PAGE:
October 9, 2008 12:50:39 am
Every Tuesday at 2 pm, Bella Friedman steps onto the dais at the Museum of Tolerance, sits down on the straight-backed chair, folds her hands in her lap and looks out at the audience that has gathered to hear about life, death and the Holocaust.
She is 82, neatly coiffed, with tailored pantsuits that hide the tattoo on her left forearm. She is the only member of her immediate family to survive. She brings pictures of the people she lost. Her mission — to make sure the world does not forget. But Friedman also has dementia. She has trouble now speaking English and communicates best in Yiddish, the language of her childhood. She sits in front of the theatre —silent, compelled — while museum staffers project an interview she gave in 1995 on the wall above her frail silhouette.
The digital woman tells the story the flesh-and-blood survivor from Radom, Poland, no longer can — “The whole ghetto was liquidated. They pushed us into cattle cars… We couldn’t breathe.” There are few better places than the museum’s intimate Theatre to witness history’s slow fade. Six days a week, a small cadre of survivors — average age, early 80s — gives testimony here to the Holocaust’s horrors.
The Los Angeles museum’s ranks were never all that big to begin with, because most Holocaust survivors remain mute about their painful pasts. More than 60 years later, only a minority has found that remembrance can bring healing. These days, many of the 30 or so survivors who volunteer at the museum feel increasing pressure to speak up in their own way, reaching out to as many listeners as possible before being silenced by disease or death. In less than a generation, they all will be gone.
Few people have been more aware of that fact than Bella Friedman, Lion Cohen, and Eva Brown. “I was so silent for 50 years and kept everything bottled in, and now I don’t know how to shut up,” said the diminutive Brown, 81, who just learned that her leukemia is back after a too brief remission. “It’s so critical to tell our story. Because you’re here today and gone tomorrow.”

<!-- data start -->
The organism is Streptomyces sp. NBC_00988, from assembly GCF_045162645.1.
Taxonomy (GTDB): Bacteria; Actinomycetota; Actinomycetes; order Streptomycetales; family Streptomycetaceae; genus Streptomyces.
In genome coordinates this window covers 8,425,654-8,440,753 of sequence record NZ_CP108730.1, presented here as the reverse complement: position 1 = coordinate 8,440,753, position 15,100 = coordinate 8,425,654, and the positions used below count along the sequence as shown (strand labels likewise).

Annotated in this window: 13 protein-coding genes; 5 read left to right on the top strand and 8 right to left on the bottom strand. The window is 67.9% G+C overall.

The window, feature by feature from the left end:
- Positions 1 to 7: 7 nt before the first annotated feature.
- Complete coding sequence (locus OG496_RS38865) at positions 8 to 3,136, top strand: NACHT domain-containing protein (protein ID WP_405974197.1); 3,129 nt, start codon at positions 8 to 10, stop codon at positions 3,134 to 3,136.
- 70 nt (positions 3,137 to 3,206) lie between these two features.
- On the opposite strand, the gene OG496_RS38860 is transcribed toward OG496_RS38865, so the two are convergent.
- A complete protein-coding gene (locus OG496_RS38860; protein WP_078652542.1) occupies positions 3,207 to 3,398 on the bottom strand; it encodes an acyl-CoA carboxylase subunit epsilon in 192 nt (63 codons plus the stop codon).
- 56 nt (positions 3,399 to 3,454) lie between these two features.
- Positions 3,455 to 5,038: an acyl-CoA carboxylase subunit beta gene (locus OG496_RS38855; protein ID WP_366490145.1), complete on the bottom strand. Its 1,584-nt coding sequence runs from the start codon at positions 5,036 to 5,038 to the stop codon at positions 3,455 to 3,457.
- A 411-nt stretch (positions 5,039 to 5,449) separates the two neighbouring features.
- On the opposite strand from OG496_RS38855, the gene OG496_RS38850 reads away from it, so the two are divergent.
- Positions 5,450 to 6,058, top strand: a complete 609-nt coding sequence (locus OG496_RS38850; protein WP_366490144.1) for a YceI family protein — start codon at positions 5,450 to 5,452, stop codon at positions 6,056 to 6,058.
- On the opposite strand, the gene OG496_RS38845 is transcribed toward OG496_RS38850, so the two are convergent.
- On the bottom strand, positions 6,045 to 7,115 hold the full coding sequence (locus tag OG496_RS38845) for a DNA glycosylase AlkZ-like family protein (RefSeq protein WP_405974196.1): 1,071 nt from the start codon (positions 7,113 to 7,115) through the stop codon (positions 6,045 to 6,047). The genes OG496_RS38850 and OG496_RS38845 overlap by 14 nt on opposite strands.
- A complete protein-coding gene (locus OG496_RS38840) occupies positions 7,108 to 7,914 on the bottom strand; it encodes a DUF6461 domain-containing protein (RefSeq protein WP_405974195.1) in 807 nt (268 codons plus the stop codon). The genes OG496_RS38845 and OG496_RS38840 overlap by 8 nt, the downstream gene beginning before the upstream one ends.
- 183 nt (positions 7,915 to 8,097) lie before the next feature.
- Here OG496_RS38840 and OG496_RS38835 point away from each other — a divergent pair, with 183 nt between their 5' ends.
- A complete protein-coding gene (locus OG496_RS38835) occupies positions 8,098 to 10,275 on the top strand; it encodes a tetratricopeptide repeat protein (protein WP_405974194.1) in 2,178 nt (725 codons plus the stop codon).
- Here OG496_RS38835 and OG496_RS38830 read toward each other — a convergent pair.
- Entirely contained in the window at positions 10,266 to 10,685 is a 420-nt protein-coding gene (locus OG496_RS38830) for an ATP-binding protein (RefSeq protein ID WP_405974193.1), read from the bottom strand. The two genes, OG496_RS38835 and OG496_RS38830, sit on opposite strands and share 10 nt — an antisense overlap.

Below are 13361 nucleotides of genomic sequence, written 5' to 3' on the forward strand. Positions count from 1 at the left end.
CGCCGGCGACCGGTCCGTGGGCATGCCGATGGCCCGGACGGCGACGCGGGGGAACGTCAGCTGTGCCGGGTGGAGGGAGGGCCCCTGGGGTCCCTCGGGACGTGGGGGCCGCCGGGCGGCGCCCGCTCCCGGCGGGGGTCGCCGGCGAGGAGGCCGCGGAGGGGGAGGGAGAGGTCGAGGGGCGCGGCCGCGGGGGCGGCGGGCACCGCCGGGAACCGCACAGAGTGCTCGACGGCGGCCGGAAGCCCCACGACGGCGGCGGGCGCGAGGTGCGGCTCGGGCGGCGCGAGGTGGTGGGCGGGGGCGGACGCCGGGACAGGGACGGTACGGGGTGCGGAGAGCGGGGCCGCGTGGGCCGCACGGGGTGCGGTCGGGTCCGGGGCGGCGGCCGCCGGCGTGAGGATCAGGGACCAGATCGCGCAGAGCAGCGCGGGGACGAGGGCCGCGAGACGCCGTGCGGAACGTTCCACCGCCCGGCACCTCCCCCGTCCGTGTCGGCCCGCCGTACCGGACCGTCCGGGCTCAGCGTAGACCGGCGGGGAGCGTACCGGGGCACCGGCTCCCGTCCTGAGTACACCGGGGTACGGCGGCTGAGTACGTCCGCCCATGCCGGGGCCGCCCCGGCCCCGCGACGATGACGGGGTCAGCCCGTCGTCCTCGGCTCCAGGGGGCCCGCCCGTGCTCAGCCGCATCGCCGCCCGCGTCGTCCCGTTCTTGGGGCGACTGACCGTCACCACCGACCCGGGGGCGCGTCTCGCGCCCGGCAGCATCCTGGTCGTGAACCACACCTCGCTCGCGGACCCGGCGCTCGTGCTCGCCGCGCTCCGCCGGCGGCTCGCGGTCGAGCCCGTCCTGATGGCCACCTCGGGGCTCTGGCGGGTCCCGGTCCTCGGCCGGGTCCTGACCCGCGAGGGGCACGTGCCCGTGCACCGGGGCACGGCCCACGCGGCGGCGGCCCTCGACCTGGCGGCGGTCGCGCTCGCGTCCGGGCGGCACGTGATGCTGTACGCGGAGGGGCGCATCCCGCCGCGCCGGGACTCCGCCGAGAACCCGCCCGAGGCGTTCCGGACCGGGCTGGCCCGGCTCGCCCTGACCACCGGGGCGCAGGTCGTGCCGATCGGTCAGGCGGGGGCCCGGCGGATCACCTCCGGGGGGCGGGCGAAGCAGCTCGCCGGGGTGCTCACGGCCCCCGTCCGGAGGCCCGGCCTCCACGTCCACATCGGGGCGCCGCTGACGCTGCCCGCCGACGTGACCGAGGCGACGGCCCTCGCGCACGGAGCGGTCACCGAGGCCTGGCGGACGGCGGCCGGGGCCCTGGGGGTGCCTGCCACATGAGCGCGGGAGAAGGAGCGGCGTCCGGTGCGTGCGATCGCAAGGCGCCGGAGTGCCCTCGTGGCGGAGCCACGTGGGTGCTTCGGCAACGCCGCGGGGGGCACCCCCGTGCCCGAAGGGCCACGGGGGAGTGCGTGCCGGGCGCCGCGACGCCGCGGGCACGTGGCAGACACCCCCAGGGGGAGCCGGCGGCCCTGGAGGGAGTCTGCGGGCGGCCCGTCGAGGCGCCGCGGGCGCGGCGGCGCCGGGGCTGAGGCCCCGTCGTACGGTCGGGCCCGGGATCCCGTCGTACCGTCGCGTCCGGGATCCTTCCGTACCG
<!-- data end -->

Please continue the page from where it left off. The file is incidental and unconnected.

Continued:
Cohen, 82, had a fondness for bright plaid shirts and a history of heart disease. Cohen gave his last talk in the museum’s Wosk Theater on July 31. Five days later, he died of a massive heart attack. He was buried near his sister Henriette From, an Auschwitz survivor, at Mount Sinai Memorial Park. He was scheduled to speak again on August 14.
Michael Berenbaum, a Holocaust scholar at the American Jewish University in Los Angeles, said that only in the last decade or so have survivors in their 70s, 80s and 90s begun to speak out in great numbers. By talking publicly and regularly about the most painful experiences of their lives, he said, “they return again and again to gain mastery and, in a certain respect, to salvage from the ashes something not wholly negative. Those who don’t, endure in trauma”.
Eva Brown takes the floor at the Wosk Theater when Friedman is finished. Talking, she says, is a lot like forgiveness: Hard to do, but harder not to. “I want people to hear my cry, my sadness, my losses, and it’s very hard,” she said. “But I choose to do that… Keeping silent? It’s not good enough just to remember. You have to verbalize your pain.” Last October, Brown published her memoir, “If You Save One Life.” In November, she was diagnosed with leukemia. She has finished two months of chemotherapy and hopes to have a cancer-free year to continue the work . If all goes well, Brown will resume her regular Tuesday schedule at the museum this month.
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